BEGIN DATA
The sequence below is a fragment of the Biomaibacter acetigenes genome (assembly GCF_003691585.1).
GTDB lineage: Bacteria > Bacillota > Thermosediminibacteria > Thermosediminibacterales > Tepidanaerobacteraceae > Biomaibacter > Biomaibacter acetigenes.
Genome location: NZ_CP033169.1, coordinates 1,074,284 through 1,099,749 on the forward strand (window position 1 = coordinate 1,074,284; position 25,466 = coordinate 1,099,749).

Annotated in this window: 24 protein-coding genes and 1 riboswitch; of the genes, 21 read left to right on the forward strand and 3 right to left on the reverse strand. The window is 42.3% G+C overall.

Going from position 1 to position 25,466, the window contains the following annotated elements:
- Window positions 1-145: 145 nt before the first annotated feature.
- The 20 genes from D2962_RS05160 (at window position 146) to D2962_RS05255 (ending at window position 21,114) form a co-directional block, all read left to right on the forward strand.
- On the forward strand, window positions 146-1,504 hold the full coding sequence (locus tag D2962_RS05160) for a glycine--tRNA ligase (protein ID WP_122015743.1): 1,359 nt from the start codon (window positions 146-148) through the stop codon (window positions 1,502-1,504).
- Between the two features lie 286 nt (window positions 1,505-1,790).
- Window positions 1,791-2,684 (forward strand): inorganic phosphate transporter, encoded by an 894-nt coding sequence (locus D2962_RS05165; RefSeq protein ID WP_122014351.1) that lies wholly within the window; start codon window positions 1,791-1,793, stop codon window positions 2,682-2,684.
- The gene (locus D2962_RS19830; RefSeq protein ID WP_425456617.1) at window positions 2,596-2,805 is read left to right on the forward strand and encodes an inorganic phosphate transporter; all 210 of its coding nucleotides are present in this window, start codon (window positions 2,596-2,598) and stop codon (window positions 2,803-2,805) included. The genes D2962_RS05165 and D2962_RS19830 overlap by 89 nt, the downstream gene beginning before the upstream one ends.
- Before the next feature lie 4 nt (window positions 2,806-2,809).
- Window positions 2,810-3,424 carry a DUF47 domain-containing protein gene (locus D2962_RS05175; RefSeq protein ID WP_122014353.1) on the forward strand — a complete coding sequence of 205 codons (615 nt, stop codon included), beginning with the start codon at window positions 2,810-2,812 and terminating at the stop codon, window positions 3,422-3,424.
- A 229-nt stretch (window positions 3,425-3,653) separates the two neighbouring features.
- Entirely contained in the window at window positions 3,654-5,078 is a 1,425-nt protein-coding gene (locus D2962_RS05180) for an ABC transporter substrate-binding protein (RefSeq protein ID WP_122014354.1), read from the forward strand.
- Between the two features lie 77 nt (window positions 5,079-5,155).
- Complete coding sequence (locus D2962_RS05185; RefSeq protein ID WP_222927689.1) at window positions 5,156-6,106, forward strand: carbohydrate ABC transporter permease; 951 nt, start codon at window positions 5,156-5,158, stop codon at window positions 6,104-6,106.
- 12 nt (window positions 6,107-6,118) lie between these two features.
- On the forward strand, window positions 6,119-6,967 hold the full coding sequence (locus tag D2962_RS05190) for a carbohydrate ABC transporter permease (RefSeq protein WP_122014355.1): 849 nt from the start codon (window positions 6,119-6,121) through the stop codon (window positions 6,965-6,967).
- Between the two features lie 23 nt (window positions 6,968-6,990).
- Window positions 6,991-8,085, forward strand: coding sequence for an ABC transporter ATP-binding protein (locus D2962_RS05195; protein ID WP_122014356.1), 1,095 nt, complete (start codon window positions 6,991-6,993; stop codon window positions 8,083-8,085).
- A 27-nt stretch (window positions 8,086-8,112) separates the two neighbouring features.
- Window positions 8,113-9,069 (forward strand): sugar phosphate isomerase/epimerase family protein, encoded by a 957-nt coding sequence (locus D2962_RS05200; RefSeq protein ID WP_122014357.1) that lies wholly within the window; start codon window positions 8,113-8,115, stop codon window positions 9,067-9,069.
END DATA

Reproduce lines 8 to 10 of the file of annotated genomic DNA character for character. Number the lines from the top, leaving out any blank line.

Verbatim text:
- On the forward strand, window positions 146-1,504 hold the full coding sequence (locus tag D2962_RS05160) for a glycine--tRNA ligase (protein ID WP_122015743.1): 1,359 nt from the start codon (window positions 146-148) through the stop codon (window positions 1,502-1,504).
- Between the two features lie 286 nt (window positions 1,505-1,790).
- Window positions 1,791-2,684 (forward strand): inorganic phosphate transporter, encoded by an 894-nt coding sequence (locus D2962_RS05165; RefSeq protein ID WP_122014351.1) that lies wholly within the window; start codon window positions 1,791-1,793, stop codon window positions 2,682-2,684.